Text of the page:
The star shaped light fitting in the front shop is a glass in lead design from Habitat made in the heady sixties.
The two ‘flying saucers’ floating around the ceiling in the Smithy are actually loudspeakers. They are 1950’s industrial units made by the British manufacturer Goodmans and were originally used on a factory floor as part of a tannoy system. Design aspects of their rounded spun aluminium form can be seen in cars from the same post-war years, however, like so much industrial design of that period, it is also highly functional. The concave shape of the double split-dome driver housing minimises standing acoustic waves within the enclosure whilst the inverted parabolic annular reflector ensures for the omnidirectional transmission of sound waves across a coherent plane. They originally had a gold, anodised aluminium finish commonly used in that period which was rather dented and scratched. We have dismantled them, stripped off the anodised layer and then polished the aluminium housing to remove any scratches.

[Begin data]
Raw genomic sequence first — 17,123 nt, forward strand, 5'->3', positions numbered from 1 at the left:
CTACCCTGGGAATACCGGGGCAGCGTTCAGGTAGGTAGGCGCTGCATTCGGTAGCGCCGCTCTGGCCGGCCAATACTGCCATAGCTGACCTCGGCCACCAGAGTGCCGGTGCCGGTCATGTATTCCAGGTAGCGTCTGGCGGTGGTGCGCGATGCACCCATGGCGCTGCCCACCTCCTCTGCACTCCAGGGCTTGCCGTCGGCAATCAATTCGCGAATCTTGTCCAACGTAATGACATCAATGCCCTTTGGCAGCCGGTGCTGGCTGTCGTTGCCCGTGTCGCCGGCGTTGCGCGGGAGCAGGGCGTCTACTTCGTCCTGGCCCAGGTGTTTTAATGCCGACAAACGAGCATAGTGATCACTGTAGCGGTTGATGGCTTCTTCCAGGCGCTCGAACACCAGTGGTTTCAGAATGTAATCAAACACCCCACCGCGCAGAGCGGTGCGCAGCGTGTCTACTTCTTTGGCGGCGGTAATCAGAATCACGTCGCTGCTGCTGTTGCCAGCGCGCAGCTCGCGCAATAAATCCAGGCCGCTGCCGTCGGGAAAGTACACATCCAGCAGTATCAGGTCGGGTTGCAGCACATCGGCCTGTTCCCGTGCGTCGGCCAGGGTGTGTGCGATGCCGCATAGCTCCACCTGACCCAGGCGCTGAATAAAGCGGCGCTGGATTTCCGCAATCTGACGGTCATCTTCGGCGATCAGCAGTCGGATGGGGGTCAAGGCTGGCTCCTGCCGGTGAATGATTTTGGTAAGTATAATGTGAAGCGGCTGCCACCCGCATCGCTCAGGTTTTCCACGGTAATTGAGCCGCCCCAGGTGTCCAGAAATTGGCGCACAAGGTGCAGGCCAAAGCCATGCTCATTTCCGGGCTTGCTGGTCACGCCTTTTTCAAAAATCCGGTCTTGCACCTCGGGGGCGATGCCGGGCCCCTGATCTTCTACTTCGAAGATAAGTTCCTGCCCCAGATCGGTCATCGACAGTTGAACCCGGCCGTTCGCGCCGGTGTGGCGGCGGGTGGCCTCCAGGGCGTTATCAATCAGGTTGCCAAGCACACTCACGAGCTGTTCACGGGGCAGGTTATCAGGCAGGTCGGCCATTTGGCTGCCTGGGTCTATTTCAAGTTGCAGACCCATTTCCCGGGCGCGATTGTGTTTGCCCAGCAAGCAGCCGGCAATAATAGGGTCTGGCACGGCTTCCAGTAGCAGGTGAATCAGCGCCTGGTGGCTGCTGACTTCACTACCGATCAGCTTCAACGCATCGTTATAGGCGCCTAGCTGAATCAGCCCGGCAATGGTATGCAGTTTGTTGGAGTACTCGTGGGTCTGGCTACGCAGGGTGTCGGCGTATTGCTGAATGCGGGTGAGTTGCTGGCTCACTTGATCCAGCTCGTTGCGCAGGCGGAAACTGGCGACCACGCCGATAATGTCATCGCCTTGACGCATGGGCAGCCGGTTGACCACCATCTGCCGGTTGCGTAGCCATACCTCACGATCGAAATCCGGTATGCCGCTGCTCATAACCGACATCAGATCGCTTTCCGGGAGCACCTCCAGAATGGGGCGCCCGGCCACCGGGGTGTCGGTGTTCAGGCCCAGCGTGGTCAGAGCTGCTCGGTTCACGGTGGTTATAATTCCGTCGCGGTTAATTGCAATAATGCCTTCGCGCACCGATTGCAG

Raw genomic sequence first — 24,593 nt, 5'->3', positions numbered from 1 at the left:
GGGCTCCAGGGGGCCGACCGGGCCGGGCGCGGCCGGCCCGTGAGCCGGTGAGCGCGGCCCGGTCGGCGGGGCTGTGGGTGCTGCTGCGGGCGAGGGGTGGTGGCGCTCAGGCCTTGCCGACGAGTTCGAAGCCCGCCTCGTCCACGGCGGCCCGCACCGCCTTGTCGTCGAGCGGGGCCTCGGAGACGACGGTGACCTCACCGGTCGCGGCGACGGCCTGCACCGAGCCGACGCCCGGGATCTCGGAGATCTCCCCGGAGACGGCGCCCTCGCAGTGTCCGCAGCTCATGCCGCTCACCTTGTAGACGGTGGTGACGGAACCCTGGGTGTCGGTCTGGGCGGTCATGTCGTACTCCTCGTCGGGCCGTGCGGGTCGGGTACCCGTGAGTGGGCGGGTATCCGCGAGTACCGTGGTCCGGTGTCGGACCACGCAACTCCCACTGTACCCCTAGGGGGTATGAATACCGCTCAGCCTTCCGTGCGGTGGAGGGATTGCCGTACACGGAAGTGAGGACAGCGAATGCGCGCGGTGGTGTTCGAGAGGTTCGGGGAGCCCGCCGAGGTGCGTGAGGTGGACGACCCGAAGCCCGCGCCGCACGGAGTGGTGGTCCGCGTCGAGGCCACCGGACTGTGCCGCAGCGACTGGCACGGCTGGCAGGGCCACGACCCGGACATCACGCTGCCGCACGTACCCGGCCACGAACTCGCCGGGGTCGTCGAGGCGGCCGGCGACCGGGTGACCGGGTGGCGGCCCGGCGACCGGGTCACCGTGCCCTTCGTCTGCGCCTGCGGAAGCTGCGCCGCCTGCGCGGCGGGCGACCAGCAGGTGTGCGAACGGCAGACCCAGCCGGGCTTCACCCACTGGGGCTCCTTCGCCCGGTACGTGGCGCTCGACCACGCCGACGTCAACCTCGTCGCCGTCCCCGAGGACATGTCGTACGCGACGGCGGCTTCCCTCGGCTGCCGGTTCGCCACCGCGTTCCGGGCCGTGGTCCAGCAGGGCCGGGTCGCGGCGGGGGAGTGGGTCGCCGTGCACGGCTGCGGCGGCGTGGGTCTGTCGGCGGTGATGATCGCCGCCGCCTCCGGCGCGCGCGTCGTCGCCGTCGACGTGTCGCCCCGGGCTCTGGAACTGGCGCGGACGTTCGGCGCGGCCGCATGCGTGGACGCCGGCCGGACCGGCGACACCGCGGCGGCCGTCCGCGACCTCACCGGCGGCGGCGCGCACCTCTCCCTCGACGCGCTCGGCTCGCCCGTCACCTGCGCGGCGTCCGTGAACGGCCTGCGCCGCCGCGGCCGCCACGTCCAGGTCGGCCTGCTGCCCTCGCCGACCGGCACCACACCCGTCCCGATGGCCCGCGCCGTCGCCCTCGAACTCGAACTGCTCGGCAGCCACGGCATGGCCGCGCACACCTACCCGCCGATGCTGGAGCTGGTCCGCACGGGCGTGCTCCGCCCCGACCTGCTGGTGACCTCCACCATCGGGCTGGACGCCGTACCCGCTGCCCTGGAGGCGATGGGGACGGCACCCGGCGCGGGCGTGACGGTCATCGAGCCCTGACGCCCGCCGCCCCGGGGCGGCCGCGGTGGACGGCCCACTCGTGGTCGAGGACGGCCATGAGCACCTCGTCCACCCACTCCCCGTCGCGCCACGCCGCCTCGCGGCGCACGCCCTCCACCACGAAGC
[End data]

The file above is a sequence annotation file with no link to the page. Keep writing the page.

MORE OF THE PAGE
They were then buffed up to a mirror finish before the application of car lacquer to prevent oxidation. The old 10″ Goodmans paper loudspeaker units were replaced by modern high-end drivers and the casing covered internally with acoustically dampening bitumen matting to reduce the resonance of the aluminium housing. The pillar supports and hook were sprayed matt black and sound damping long fibre wool was added to reduce internal acoustic reflection. After re-assembly these unique speakers not only look cool, they also sound great.
Prismatic light units:
The three large lights in the main room of the Smithy are from a 1940’s school gymnasium and have Prismatic holophane shades with gas discharge lamps.
This is actually a modern fitting that we ‘distressed’ with a grinder before soaking in brick acid to give that rusty, vintage finish.
The glass panels making up the glass wall and mezzanine rails are upcycled room divider panels left over from an office refit in the Shard London Bridge.